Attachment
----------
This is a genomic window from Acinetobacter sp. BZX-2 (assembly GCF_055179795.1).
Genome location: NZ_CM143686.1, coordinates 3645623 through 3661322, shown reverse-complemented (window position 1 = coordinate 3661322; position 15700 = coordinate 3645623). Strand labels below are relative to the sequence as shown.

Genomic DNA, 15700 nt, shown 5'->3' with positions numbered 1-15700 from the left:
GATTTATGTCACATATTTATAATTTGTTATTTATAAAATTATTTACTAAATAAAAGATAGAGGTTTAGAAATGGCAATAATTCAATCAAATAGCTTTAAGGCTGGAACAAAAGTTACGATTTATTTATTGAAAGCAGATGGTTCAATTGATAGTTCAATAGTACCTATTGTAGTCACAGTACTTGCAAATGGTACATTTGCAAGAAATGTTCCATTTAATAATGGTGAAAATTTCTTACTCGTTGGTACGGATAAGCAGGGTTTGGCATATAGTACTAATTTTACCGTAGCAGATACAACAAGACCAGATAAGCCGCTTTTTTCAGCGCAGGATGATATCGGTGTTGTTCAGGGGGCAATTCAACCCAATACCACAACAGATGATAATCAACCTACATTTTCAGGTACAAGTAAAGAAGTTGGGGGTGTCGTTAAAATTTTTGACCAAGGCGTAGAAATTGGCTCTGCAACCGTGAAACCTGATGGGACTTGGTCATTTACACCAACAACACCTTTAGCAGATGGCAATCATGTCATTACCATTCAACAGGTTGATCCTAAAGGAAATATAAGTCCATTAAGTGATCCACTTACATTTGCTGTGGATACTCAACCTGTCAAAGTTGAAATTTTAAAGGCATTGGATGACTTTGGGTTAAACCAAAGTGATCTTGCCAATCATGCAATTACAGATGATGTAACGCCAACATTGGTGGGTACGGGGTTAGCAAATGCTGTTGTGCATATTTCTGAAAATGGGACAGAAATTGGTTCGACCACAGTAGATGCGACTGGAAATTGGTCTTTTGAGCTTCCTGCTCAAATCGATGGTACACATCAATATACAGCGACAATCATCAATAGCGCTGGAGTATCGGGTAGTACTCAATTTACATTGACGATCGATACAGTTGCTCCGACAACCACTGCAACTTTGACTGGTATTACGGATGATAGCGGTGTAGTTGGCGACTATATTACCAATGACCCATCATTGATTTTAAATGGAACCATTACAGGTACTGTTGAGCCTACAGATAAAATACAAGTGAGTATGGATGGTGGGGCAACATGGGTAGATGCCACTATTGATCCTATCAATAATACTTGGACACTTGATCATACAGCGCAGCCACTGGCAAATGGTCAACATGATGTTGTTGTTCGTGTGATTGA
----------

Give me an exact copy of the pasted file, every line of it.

This is a genomic window from Acinetobacter sp. BZX-2 (assembly GCF_055179795.1).
Genome location: NZ_CM143686.1, coordinates 3645623 through 3661322, shown reverse-complemented (window position 1 = coordinate 3661322; position 15700 = coordinate 3645623). Strand labels below are relative to the sequence as shown.

Genomic DNA, 15700 nt, shown 5'->3' with positions numbered 1-15700 from the left:
GATTTATGTCACATATTTATAATTTGTTATTTATAAAATTATTTACTAAATAAAAGATAGAGGTTTAGAAATGGCAATAATTCAATCAAATAGCTTTAAGGCTGGAACAAAAGTTACGATTTATTTATTGAAAGCAGATGGTTCAATTGATAGTTCAATAGTACCTATTGTAGTCACAGTACTTGCAAATGGTACATTTGCAAGAAATGTTCCATTTAATAATGGTGAAAATTTCTTACTCGTTGGTACGGATAAGCAGGGTTTGGCATATAGTACTAATTTTACCGTAGCAGATACAACAAGACCAGATAAGCCGCTTTTTTCAGCGCAGGATGATATCGGTGTTGTTCAGGGGGCAATTCAACCCAATACCACAACAGATGATAATCAACCTACATTTTCAGGTACAAGTAAAGAAGTTGGGGGTGTCGTTAAAATTTTTGACCAAGGCGTAGAAATTGGCTCTGCAACCGTGAAACCTGATGGGACTTGGTCATTTACACCAACAACACCTTTAGCAGATGGCAATCATGTCATTACCATTCAACAGGTTGATCCTAAAGGAAATATAAGTCCATTAAGTGATCCACTTACATTTGCTGTGGATACTCAACCTGTCAAAGTTGAAATTTTAAAGGCATTGGATGACTTTGGGTTAAACCAAAGTGATCTTGCCAATCATGCAATTACAGATGATGTAACGCCAACATTGGTGGGTACGGGGTTAGCAAATGCTGTTGTGCATATTTCTGAAAATGGGACAGAAATTGGTTCGACCACAGTAGATGCGACTGGAAATTGGTCTTTTGAGCTTCCTGCTCAAATCGATGGTACACATCAATATACAGCGACAATCATCAATAGCGCTGGAGTATCGGGTAGTACTCAATTTACATTGACGATCGATACAGTTGCTCCGACAACCACTGCAACTTTGACTGGTATTACGGATGATAGCGGTGTAGTTGGCGACTATATTACCAATGACCCATCATTGATTTTAAATGGAACCATTACAGGTACTGTTGAGCCTACAGATAAAATACAAGTGAGTATGGATGGTGGGGCAACATGGGTAGATGCCACTATTGATCCTATCAATAATACTTGGACACTTGATCATACAGCGCAGCCACTGGCAAATGGTCAACATGATGTTGTTGTTCGTGTGATTGA